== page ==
Palm Beach, Portugal - Sintra - April 19

Trip Start Apr 01, 2009
Trip End Jul 13, 2009

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Where I stayed
Travellers House

Flag of Portugal  , Estremadura,
Sunday, April 19, 2009

Today, I got a very late start to my day after a big night out in Barrio Alto! I headed to the train station, which is only a 5 minute walk from my hostel, for a quick 45 minute ride to Sintra. I arrived in Sintra around 2 PM to a beautiful day! When I got off the train, I decided to walk to the town rather than take the bus because of the lovely 75 degree weather! After a wonderful 30 minute stroll, I got to the center of town where I grabbed a quick bite to eat at one of the many outdoor cafes before heading out to explore the many castles that surround the area. I must admit that I did something that my bunkmate called a sin in Portugal, I ordered a hamburger! It was not good! Big mistake, but I really wanted a burger! Anyway, after a burger and cafe, I got a recommendation from the waiter on what to see before heading out. He recommended a castle roughly a 15 mintute walk away, so I headed out!

After cruising up a small hill, I came to one of the most stunning sites I have seen in Europe, the Palace of the Millions. I walked into the entrance and bumped into some girls who I met at my hostel. After entering the castle grounds, we quickly began to explore the mysterious gardens. We intially came across a beautiful pond, but after further exploration we noticed a grotto and went in to explore. It turns out that the garden is covered with a very intricate network of grottos, caves and wells. The best way to describe it is a sort of Willy Wonka garden for everyone! Luckily, someone at the hostel recommended that I bring along a flashlight because the caves go back hundreds of yards into the mountain and can put you out very far from where you initially entered! The castle gardens were so fun, we played around in them for almost 2 hours. The girls had to leave to catch a train and it was getting late, so I decided to head up to see the massive moorish castle as the sun was setting!

I thought about walking up to the castle, but thankfully the bus to the top passed me on the way up. It took the bus about 15 minutes to get to the top, so I'm very happy I made the decision to be lazy! The moorish castle is absolutely amazing and the view is worth a million bucks! When I entered the gates, I kept hearing a loud noise. When I began to climb the steps to get to the outer wall of the castle, I realized the noise was the flapping of flags in the wind. When I got to the top of the wall, I understood why the noise from the flag was so loud. The wind was blowing at roughly 30 mph; hard enough to make me hold onto the side of the wall when I was walking. The outer wall of the castle is massive and stretches for, in my estimate, almost a mile! Additionally, the castle is perched so high on the hill that you can see the Atlantic Ocean and the 25 of April Bridge, both of which are 30 km away! I spent almost 2 hours on the walls snapping photos and simply admiring the view. After getting my fill of some of the most spectacular views I have ever seen, I headed down the mountain to catch the train back to Lisbon.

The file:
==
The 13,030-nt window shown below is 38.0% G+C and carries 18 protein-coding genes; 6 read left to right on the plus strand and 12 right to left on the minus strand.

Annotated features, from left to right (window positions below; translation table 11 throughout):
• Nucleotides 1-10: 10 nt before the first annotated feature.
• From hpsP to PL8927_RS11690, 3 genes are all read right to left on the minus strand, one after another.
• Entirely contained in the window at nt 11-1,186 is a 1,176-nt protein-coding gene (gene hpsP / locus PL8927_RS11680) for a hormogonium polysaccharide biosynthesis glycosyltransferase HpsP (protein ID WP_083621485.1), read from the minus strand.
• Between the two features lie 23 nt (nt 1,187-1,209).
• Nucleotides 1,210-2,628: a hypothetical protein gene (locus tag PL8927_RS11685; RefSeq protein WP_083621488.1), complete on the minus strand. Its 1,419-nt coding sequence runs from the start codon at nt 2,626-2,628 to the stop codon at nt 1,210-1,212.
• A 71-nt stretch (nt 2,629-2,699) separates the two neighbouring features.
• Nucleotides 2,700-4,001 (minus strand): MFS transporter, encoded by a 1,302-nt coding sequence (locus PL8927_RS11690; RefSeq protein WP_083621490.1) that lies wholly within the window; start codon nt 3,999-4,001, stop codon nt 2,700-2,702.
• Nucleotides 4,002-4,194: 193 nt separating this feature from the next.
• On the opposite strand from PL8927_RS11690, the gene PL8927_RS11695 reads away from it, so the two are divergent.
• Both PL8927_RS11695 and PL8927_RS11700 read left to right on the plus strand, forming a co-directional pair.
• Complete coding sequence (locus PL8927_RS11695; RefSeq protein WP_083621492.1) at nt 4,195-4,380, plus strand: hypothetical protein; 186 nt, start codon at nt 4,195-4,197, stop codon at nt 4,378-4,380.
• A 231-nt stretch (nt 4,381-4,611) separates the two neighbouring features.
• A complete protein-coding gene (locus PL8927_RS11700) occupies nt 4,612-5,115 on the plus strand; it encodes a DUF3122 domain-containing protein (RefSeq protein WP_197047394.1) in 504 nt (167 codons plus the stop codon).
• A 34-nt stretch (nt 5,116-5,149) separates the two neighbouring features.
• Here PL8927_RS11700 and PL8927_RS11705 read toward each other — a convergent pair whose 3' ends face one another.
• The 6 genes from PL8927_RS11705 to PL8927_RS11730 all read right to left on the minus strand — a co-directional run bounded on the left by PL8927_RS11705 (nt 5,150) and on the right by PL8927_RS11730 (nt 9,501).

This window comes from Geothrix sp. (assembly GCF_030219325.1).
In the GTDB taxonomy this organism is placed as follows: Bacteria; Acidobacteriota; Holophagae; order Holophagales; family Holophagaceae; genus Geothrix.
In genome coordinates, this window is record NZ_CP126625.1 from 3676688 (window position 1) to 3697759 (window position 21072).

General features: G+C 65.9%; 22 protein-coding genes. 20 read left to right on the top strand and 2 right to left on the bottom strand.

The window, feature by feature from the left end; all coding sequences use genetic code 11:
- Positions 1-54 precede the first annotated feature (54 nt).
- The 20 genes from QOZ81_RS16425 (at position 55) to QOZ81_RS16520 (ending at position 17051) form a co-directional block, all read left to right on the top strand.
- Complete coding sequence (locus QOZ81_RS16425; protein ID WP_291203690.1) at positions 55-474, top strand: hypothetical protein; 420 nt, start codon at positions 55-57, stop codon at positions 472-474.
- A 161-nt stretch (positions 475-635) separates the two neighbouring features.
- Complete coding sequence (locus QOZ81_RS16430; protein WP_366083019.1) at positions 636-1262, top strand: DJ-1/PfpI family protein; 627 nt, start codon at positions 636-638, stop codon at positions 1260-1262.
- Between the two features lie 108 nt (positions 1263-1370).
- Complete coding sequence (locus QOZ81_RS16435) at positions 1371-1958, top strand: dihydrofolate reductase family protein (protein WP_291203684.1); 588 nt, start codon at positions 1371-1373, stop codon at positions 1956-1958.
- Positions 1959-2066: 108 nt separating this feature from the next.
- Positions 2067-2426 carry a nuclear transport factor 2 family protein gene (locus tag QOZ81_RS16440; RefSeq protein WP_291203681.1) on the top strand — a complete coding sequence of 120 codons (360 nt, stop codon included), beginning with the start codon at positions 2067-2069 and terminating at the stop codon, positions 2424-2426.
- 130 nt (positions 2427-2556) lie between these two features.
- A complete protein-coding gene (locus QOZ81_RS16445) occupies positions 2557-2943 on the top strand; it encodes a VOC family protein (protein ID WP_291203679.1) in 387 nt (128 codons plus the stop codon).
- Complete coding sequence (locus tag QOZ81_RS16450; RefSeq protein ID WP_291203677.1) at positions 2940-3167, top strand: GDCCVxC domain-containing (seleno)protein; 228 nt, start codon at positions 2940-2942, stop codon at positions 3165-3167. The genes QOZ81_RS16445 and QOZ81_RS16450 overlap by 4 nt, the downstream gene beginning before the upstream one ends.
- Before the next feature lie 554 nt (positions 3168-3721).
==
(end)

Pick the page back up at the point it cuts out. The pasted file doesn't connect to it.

I arrived back in Lisbon and headed out to dinner with Tim and Axel at a very good Indian restaurant. After dinner, I headed back to the hostel to pack my bags for my flight to Barcelona the next day,

As a side note, I had one of the most interesting and memorable conversations with my bunkmate Katarina Mikikova who is from southern Russia. She is from a part of Russia called Dagestan. The town she is from sits only 5 km from Chechnia and about 150 km from the country of Georgia, which she referred to as the 51st state of the United States. Katarina is getting her masters in Political Science at a school in Germany, so we mainly discussed American and Russian politics. I found it so interesting when she said to me, "aren't Americans supposed hate Russians because Russians do not like Americans." I told her I could not recall ever casually discussing a dislike for Russians nor could I recall ever hearing any American expressing a general dislike for Russians! I told her it that was Cold War era thinking! She seemed absolutely flabbergasted! I had my passport in my hand, so I asked Katarina if she had ever seen an American passport and she said with great excitement and curiosity, "oh, no, but I have always wanted too!" I handed her my passport, which she started flipping through with amazement and said, "is this your international passport or your country passport?" I told her we did not have to show a passport to move through different states in the United States. Again, I got such an incredible look of amazement, it is hard for me to describe. I then asked her if she had ever spoken to an American before and she said, "No, you are the first American I have ever spoken too!" Pretty cool!
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